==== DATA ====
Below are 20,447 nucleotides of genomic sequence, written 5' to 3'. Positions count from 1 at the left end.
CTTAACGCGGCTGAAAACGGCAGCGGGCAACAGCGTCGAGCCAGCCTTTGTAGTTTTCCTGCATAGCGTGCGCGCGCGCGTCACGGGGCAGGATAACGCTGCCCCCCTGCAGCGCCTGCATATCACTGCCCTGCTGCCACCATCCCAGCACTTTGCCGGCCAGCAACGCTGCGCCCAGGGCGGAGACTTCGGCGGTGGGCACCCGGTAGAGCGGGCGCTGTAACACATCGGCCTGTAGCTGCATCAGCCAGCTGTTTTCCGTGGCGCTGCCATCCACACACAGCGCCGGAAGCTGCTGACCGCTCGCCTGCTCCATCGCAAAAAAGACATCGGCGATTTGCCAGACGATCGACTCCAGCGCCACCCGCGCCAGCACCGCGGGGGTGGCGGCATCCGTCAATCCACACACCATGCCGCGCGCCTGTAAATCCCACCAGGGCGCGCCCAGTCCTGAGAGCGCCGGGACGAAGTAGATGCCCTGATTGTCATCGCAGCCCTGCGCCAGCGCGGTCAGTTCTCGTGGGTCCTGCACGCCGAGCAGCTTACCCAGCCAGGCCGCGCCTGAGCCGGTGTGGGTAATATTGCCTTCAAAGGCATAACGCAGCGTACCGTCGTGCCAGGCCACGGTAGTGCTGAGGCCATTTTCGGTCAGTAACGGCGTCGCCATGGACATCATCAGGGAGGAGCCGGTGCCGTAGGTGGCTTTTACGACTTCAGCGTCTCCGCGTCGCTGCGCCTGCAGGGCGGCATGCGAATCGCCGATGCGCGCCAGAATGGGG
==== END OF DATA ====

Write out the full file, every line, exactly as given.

Below are 20,447 nucleotides of genomic sequence, written 5' to 3'. Positions count from 1 at the left end.
CTTAACGCGGCTGAAAACGGCAGCGGGCAACAGCGTCGAGCCAGCCTTTGTAGTTTTCCTGCATAGCGTGCGCGCGCGCGTCACGGGGCAGGATAACGCTGCCCCCCTGCAGCGCCTGCATATCACTGCCCTGCTGCCACCATCCCAGCACTTTGCCGGCCAGCAACGCTGCGCCCAGGGCGGAGACTTCGGCGGTGGGCACCCGGTAGAGCGGGCGCTGTAACACATCGGCCTGTAGCTGCATCAGCCAGCTGTTTTCCGTGGCGCTGCCATCCACACACAGCGCCGGAAGCTGCTGACCGCTCGCCTGCTCCATCGCAAAAAAGACATCGGCGATTTGCCAGACGATCGACTCCAGCGCCACCCGCGCCAGCACCGCGGGGGTGGCGGCATCCGTCAATCCACACACCATGCCGCGCGCCTGTAAATCCCACCAGGGCGCGCCCAGTCCTGAGAGCGCCGGGACGAAGTAGATGCCCTGATTGTCATCGCAGCCCTGCGCCAGCGCGGTCAGTTCTCGTGGGTCCTGCACGCCGAGCAGCTTACCCAGCCAGGCCGCGCCTGAGCCGGTGTGGGTAATATTGCCTTCAAAGGCATAACGCAGCGTACCGTCGTGCCAGGCCACGGTAGTGCTGAGGCCATTTTCGGTCAGTAACGGCGTCGCCATGGACATCATCAGGGAGGAGCCGGTGCCGTAGGTGGCTTTTACGACTTCAGCGTCTCCGCGTCGCTGCGCCTGCAGGGCGGCATGCGAATCGCCGATGCGCGCCAGAATGGGG